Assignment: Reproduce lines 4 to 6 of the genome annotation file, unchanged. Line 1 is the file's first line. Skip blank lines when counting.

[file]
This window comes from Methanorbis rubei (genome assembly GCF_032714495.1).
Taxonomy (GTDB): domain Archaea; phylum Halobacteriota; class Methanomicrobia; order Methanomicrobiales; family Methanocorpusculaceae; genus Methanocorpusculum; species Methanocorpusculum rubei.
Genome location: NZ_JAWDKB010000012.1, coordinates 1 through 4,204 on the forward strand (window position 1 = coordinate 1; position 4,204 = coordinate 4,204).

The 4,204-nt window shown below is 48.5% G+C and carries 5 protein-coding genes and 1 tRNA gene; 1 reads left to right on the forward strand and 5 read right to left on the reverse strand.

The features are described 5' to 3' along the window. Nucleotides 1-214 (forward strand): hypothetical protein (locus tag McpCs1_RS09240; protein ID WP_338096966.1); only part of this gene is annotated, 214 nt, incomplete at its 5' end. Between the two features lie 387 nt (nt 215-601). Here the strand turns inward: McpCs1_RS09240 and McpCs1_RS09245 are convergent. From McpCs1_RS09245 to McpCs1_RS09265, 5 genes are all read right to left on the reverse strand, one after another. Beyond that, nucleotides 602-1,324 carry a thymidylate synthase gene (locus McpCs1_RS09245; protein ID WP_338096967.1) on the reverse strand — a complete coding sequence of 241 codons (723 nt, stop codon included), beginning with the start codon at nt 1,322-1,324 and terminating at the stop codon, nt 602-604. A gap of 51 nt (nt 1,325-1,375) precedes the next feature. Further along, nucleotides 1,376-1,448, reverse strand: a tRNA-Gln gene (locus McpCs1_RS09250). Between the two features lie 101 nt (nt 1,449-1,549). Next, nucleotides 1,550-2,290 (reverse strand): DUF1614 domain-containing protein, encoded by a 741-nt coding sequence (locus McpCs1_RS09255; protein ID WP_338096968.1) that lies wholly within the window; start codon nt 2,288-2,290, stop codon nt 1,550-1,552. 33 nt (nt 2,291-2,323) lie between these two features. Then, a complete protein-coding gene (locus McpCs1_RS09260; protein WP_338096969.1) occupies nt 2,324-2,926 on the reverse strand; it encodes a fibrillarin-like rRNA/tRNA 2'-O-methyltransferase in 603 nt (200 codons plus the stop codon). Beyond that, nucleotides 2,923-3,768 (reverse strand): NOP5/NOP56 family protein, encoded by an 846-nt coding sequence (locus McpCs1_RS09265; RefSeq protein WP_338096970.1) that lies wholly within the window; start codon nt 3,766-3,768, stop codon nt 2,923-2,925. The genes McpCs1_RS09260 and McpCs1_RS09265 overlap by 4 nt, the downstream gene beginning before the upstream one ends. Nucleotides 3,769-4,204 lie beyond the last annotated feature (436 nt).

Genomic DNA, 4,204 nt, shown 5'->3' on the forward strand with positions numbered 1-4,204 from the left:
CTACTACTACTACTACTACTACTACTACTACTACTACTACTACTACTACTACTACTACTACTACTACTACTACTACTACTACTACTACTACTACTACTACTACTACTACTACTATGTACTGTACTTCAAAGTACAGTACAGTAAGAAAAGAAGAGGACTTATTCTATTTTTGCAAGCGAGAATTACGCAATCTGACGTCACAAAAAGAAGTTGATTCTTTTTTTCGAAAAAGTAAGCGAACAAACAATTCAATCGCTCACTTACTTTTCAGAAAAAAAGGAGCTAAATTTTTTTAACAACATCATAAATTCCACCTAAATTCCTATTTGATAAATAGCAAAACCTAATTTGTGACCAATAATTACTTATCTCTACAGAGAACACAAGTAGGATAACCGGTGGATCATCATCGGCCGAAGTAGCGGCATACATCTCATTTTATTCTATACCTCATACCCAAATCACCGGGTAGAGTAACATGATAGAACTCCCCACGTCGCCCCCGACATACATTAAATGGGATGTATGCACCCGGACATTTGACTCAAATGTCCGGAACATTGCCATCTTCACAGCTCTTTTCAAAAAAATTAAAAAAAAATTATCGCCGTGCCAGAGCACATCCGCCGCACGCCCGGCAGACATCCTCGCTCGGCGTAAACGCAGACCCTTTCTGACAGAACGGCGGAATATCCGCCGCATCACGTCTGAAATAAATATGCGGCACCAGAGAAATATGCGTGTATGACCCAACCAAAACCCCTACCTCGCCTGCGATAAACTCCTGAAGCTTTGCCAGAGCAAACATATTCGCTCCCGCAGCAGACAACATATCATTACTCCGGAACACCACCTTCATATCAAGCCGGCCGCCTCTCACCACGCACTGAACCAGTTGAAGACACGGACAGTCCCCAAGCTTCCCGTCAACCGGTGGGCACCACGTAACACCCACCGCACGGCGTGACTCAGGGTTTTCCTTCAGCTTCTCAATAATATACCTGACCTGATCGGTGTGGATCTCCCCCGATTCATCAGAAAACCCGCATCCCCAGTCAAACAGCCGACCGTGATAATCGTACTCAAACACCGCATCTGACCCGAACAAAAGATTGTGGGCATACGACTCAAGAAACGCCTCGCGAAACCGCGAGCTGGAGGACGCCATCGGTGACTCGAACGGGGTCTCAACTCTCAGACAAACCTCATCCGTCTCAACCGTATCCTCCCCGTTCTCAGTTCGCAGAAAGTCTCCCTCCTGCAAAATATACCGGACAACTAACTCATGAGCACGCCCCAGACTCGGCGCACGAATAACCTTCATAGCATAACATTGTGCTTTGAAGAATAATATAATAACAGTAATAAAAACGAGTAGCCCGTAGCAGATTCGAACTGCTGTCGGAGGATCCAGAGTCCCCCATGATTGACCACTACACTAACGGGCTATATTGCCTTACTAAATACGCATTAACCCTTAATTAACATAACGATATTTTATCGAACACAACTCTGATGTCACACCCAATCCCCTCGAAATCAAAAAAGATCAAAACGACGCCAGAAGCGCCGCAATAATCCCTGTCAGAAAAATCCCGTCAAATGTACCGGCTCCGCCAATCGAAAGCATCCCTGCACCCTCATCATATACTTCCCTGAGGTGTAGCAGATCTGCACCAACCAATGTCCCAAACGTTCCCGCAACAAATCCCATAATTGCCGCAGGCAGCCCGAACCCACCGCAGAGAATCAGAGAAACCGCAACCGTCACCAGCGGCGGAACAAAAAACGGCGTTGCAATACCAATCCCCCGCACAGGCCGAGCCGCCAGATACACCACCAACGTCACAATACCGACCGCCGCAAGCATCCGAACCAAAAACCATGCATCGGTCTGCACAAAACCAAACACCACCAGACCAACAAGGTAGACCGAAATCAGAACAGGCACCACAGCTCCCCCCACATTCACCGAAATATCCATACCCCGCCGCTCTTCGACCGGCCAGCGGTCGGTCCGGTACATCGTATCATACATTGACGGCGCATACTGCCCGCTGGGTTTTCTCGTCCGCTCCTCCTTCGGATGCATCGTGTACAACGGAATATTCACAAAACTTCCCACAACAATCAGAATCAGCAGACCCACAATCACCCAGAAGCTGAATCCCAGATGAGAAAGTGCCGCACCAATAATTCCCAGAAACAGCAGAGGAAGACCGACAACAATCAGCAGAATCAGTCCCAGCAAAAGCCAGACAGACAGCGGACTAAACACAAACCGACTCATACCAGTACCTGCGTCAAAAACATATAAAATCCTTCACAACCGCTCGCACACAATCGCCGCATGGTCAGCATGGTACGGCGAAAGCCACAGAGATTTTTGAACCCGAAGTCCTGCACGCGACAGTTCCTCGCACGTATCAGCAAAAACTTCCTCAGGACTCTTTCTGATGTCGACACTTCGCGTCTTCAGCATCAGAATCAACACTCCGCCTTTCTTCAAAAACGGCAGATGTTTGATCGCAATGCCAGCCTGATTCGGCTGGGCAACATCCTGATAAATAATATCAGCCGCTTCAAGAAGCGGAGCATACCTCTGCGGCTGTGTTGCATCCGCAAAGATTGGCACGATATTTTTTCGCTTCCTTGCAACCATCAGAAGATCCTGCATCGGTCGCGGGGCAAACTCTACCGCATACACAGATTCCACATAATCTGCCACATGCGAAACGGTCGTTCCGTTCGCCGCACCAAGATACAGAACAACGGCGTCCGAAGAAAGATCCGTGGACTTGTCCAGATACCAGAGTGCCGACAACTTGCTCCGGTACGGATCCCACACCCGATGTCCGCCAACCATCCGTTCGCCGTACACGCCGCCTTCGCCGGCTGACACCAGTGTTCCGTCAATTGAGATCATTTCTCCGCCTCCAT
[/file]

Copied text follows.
The 4,204-nt window shown below is 48.5% G+C and carries 5 protein-coding genes and 1 tRNA gene; 1 reads left to right on the forward strand and 5 read right to left on the reverse strand.

The features are described 5' to 3' along the window. Nucleotides 1-214 (forward strand): hypothetical protein (locus tag McpCs1_RS09240; protein ID WP_338096966.1); only part of this gene is annotated, 214 nt, incomplete at its 5' end. Between the two features lie 387 nt (nt 215-601). Here the strand turns inward: McpCs1_RS09240 and McpCs1_RS09245 are convergent. From McpCs1_RS09245 to McpCs1_RS09265, 5 genes are all read right to left on the reverse strand, one after another. Beyond that, nucleotides 602-1,324 carry a thymidylate synthase gene (locus McpCs1_RS09245; protein ID WP_338096967.1) on the reverse strand — a complete coding sequence of 241 codons (723 nt, stop codon included), beginning with the start codon at nt 1,322-1,324 and terminating at the stop codon, nt 602-604. A gap of 51 nt (nt 1,325-1,375) precedes the next feature. Further along, nucleotides 1,376-1,448, reverse strand: a tRNA-Gln gene (locus McpCs1_RS09250). Between the two features lie 101 nt (nt 1,449-1,549). Next, nucleotides 1,550-2,290 (reverse strand): DUF1614 domain-containing protein, encoded by a 741-nt coding sequence (locus McpCs1_RS09255; protein ID WP_338096968.1) that lies wholly within the window; start codon nt 2,288-2,290, stop codon nt 1,550-1,552. 33 nt (nt 2,291-2,323) lie between these two features. Then, a complete protein-coding gene (locus McpCs1_RS09260; protein WP_338096969.1) occupies nt 2,324-2,926 on the reverse strand; it encodes a fibrillarin-like rRNA/tRNA 2'-O-methyltransferase in 603 nt (200 codons plus the stop codon). Beyond that, nucleotides 2,923-3,768 (reverse strand): NOP5/NOP56 family protein, encoded by an 846-nt coding sequence (locus McpCs1_RS09265; RefSeq protein WP_338096970.1) that lies wholly within the window; start codon nt 3,766-3,768, stop codon nt 2,923-2,925. The genes McpCs1_RS09260 and McpCs1_RS09265 overlap by 4 nt, the downstream gene beginning before the upstream one ends. Nucleotides 3,769-4,204 lie beyond the last annotated feature (436 nt).

Genomic DNA, 4,204 nt, shown 5'->3' on the forward strand with positions numbered 1-4,204 from the left: